Smith, Howard Worth
- (1883-1976)Born in Virginia, Howard Smith graduated from Bethel Military Academy in 1901 and Virginia Law School in 1903. He had his own legal practice from 1904 to 1917 and during World War I was an assistant general counsel to the Alien Property Custodian. After the war, he served as commonwealth attorney of Alexandria, Virginia; judge on the corporation court of Alexandria until 1928; and judge on the judicial circuit of Virginia from 1928 to 1930. In 1930, Smith was elected as a Democratic congressman to the U.S. House of Representatives. He became a member of the House Rules Committee in 1933. A typical states’ rights Democrat, Smith was one of the conservative bloc in Congress that opposed much of the New Deal. President Franklin D. Roosevelt attempted to have him unseated in the “purge of 1938” but failed. In 1939, he was one of the leaders of the investigation that attacked the National Labor Relations Board and in 1940 was the sponsor of the Smith Act—also known as the Alien Registration Act—aimed at radical groups. During the war, he cosponsored the Smith-Connally Act—also known as the War Labor Disputes Act. From 1955 onward, Smith was a powerful influence as chair of the House Committee on Rules and worked to block increases in social security, housing reform, and civil rights legislation. He inserted a clause requiring equal opportunity for women in the 1965 Civil Rights Act. Some historians have claimed that it was a deliberate attempt to jeopardize the act, while others have pointed to Smith’s history of support for women’s rights and see it as a genuine move on his part. In 1966, he was defeated for renomination and resumed his private legal practice in Alexandria.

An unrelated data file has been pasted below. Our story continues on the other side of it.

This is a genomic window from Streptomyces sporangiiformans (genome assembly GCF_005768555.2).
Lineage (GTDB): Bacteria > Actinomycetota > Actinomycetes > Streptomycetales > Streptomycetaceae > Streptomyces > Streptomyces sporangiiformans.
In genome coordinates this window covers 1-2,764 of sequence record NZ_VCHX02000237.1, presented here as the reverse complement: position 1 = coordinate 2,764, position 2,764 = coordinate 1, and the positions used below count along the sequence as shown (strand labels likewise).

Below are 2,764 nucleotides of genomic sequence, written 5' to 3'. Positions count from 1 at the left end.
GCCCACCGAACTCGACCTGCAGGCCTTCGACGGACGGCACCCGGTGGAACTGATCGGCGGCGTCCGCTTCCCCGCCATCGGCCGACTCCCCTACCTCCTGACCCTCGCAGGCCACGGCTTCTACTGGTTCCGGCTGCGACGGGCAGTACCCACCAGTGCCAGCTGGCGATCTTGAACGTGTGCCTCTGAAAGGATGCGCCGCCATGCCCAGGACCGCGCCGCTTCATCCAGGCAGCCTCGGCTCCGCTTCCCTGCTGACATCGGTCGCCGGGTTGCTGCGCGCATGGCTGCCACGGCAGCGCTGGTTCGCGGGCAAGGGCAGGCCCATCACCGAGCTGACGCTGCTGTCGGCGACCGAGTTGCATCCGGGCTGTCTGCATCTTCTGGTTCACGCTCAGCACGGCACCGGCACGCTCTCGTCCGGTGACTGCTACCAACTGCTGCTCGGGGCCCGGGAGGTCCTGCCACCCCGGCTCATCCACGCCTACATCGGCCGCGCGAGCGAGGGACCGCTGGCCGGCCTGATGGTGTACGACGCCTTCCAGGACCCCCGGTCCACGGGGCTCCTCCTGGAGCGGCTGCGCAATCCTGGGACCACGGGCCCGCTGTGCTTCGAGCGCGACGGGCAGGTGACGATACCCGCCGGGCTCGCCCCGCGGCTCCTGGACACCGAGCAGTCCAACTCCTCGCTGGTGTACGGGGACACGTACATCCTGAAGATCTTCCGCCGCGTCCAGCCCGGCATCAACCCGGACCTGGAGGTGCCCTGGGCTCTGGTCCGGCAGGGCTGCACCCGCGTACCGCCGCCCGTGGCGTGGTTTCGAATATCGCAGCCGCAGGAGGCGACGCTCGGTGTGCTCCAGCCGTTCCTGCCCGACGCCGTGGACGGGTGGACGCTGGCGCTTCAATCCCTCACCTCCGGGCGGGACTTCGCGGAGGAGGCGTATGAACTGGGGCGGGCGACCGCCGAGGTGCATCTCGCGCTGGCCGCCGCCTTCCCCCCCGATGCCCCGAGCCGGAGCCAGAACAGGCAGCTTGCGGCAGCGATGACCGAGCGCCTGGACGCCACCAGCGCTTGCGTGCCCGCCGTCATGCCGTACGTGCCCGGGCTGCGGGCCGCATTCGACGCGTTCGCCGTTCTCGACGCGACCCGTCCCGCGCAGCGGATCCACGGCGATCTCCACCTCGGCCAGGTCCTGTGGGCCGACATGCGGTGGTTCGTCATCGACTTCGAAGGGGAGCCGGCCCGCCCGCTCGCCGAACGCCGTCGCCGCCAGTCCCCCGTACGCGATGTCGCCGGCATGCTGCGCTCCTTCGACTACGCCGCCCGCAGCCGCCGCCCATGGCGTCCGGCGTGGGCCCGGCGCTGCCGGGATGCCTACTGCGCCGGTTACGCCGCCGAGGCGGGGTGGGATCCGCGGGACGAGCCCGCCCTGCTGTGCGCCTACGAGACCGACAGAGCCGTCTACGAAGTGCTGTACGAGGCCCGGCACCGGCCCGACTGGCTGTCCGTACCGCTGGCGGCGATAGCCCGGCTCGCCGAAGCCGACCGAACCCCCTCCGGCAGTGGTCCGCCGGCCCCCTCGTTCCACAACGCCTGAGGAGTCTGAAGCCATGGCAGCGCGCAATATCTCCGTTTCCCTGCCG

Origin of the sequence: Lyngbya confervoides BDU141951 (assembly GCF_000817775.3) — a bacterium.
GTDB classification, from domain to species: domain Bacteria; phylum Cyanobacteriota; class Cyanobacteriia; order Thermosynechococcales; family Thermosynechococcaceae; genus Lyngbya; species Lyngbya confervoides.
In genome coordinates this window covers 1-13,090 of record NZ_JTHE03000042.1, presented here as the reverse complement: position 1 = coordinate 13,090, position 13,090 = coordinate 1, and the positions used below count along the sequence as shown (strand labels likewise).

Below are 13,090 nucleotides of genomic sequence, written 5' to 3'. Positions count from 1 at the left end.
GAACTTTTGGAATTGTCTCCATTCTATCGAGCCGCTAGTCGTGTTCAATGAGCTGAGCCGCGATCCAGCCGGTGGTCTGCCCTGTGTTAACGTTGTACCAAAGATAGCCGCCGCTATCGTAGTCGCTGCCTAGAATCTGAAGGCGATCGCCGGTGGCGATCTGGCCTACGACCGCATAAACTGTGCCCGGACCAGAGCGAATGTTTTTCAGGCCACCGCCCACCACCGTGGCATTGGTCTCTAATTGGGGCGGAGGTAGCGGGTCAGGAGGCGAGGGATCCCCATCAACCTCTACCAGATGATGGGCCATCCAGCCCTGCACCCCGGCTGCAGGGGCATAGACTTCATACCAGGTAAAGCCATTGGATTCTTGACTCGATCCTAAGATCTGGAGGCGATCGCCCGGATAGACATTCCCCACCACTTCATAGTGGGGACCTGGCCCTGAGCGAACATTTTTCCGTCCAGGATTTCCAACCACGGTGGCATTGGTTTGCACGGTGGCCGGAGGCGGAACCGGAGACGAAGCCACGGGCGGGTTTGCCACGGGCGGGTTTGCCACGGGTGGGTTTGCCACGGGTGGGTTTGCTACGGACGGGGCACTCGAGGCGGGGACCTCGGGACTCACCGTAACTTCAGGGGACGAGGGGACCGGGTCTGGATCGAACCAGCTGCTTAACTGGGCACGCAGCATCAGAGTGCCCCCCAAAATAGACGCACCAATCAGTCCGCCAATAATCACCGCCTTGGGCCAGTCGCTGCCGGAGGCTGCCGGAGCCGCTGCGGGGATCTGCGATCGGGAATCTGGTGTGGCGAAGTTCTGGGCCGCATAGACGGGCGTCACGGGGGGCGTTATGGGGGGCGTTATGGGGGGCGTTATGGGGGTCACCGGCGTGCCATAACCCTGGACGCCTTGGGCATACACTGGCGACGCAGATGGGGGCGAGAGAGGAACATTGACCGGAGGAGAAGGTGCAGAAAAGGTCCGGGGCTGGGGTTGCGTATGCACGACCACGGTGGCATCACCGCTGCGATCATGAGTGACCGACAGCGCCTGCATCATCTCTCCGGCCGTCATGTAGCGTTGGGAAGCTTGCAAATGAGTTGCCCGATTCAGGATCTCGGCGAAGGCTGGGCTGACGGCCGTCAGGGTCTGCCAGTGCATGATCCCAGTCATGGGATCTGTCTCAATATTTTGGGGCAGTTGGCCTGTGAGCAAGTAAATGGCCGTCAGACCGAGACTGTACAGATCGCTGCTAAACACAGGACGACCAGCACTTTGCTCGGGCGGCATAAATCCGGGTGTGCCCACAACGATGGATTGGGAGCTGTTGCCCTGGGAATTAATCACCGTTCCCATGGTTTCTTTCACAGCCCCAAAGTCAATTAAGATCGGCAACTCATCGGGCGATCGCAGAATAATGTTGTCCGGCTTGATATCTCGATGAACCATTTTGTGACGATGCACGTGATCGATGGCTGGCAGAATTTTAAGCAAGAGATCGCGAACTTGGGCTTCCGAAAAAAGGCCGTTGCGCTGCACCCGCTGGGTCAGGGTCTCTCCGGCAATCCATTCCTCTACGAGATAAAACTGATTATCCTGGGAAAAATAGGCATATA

Historical Dictionary of the Roosevelt–Truman Era . Neil A. Wynn . 2015.
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